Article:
The Armstrong Spallumcheen Art Gallery brings some childhood whimsy into its exhibition space with its current show

The Armstrong Spallumcheen Art Gallery brings some childhood whimsy into its exhibition space with its current show

Childhood evoked with Dollhouse show at Armstrong gallery

Armstrong Spallumcheen Art Gallery has opened its doors to some really tiny houses.

A group of Armstrong area artists have taken the tiny house craze to a whole new level.

The Armstrong Spallumcheen Museum and Art Gallery has just opened an exhibition where all the pieces fit inside a dollhouse.

The brainchild of Armstrong artists Jamie Frazer and Cat Majors, the exhibition features 25 furnished dollhouses, which are accompanied by miniature paintings, and have been contributed by area residents.

“You have to know when Jamie Frazer and Cat Majors come at you after having a dream scheming session that you might be in for a bit of a roller coaster ride,” said gallery administrator Sherry MacFarlane. “To be fair some of the responsibility should be put at the feet of our local gal, Wendy Armstrong–Taylor. When she told Jamie her dollhouse story about a very special dollhouse her mother had made for her, well, anyone who knows Jamie knows that was like waving a red flag in front of a bull and she was off like the energizer bunny.”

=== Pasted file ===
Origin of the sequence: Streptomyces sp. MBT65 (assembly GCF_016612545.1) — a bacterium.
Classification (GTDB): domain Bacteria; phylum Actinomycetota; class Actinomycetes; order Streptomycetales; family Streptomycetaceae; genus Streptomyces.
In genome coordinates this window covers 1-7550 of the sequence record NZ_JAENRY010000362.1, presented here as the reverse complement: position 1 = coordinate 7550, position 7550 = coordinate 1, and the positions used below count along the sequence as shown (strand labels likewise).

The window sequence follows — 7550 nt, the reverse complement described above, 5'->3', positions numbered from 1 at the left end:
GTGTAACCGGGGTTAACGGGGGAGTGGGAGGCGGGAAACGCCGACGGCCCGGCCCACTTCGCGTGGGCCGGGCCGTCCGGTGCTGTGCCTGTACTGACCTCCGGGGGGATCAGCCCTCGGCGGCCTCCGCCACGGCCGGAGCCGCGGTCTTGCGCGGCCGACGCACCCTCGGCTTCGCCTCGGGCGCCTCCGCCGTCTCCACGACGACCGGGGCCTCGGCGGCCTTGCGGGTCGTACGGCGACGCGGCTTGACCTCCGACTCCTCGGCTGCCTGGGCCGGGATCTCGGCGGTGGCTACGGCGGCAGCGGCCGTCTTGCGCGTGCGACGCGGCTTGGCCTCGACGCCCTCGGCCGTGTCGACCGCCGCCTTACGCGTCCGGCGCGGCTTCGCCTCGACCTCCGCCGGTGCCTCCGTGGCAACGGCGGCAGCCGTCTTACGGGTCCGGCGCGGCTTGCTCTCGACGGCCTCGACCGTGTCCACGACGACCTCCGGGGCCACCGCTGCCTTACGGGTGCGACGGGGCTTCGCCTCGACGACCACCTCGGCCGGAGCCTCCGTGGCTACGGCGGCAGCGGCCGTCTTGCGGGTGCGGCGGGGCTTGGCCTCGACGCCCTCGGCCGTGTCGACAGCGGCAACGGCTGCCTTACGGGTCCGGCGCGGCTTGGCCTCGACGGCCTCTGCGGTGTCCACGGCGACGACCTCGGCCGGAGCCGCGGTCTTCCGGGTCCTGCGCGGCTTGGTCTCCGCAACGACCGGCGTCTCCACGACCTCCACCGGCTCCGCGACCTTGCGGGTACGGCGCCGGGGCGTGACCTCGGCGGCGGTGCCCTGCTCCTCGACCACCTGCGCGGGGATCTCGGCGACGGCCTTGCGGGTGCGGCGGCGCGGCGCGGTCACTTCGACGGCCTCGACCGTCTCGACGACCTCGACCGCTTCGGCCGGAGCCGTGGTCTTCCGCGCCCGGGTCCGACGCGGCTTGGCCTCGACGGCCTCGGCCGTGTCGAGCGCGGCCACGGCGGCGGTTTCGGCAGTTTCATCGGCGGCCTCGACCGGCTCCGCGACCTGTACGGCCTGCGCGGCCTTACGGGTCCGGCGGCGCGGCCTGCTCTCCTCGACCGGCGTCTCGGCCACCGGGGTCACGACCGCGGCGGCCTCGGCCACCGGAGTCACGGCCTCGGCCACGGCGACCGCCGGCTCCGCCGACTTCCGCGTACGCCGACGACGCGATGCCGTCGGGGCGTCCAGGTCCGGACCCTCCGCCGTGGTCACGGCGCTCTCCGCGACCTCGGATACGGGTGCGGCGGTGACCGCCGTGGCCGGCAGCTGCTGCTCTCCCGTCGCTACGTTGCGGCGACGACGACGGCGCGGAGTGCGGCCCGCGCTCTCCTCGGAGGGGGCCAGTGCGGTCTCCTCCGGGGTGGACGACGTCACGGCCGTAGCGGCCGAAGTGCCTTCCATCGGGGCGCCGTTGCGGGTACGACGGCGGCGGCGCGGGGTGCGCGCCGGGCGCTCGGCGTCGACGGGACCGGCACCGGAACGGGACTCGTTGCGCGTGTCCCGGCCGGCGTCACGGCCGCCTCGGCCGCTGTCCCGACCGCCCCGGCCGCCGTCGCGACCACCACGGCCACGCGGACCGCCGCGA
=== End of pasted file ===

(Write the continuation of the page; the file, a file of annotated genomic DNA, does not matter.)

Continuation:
Frazer’s intent with the show is to allow people to reminisce over the fond memories of their childhood and revisit those times.

“My intent is to provide a venue to be able to go back and spend time remembering and reflecting on those happy memories, and if visitors are able to do that with their children and grandchildren it becomes even more poignant,” she said. “What better way to escape for a little while and be able to say, ‘I had one of those,’ or ‘I remember playing with that over at my best friend’s.’ It is part of what has shaped us into the person we are today.”

Those who enter the gallery will see dollhouses ranging from large to small. Some are vintage, some are homemade, others are store bought or rescued from garage sales and second hand stores. They also come from all different eras.

“Each dollhouse has a story like Kelly’s, whose house was built by her grandmother, or Laura’s, whose house was built by her grandfather, and Cat’s and Bev’s houses, made by their fathers. We even have a couple that are looking for new families in a silent auction,” said MacFarlane.

Dollhouses continues at the Armstrong  Spallumcheen Art Gallery, 3415 Pleasant Valley Rd., until Oct. 31. Also featured this month is artist Shirley Markin and her show, From A to V, in the Freeze Gallery.

Gallery hours are Monday to Saturday, 10 a.m. to 4 p.m.